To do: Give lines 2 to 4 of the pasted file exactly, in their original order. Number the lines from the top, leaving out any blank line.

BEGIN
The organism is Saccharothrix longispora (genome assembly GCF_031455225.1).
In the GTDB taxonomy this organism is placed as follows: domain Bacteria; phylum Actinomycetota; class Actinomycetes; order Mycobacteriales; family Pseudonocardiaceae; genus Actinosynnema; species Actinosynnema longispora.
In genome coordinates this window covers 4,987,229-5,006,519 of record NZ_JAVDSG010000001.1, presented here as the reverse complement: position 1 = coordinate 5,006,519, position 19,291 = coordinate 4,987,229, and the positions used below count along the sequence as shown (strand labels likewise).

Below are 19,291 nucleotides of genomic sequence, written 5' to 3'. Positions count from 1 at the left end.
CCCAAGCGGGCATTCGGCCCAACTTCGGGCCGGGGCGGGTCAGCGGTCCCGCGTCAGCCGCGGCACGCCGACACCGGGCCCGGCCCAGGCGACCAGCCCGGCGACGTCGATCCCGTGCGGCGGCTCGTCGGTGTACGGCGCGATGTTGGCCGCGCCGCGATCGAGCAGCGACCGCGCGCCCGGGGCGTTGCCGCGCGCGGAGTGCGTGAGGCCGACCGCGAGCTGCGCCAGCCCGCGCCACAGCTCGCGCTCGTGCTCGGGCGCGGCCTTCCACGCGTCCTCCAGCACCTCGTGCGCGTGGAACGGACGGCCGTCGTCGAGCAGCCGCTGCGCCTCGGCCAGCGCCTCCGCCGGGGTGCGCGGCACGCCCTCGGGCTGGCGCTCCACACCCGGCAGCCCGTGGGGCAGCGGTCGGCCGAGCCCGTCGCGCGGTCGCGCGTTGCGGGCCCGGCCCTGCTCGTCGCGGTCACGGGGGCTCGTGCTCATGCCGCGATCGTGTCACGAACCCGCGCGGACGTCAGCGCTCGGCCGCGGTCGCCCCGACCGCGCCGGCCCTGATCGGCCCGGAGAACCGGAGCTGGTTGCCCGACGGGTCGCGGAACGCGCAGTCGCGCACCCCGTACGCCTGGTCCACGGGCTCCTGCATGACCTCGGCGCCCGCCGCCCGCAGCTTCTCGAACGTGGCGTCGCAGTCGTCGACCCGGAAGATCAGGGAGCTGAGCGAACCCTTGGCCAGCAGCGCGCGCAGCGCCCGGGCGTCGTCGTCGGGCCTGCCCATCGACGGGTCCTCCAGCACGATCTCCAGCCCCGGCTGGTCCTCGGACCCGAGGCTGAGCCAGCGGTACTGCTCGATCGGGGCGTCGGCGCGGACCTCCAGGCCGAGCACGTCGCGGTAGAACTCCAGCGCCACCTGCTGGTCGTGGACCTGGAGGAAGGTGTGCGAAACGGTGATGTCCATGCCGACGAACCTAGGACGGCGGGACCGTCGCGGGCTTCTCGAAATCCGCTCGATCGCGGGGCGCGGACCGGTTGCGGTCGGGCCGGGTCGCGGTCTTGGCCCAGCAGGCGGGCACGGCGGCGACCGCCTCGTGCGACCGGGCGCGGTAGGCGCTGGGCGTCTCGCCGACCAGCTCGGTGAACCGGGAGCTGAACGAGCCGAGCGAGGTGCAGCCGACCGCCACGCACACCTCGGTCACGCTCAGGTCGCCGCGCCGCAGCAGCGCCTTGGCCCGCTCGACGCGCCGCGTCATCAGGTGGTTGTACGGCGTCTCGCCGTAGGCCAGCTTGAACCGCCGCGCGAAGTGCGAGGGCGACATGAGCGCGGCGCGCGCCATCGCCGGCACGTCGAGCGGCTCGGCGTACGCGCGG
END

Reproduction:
In the GTDB taxonomy this organism is placed as follows: domain Bacteria; phylum Actinomycetota; class Actinomycetes; order Mycobacteriales; family Pseudonocardiaceae; genus Actinosynnema; species Actinosynnema longispora.
In genome coordinates this window covers 4,987,229-5,006,519 of record NZ_JAVDSG010000001.1, presented here as the reverse complement: position 1 = coordinate 5,006,519, position 19,291 = coordinate 4,987,229, and the positions used below count along the sequence as shown (strand labels likewise).

Below are 19,291 nucleotides of genomic sequence, written 5' to 3'. Positions count from 1 at the left end.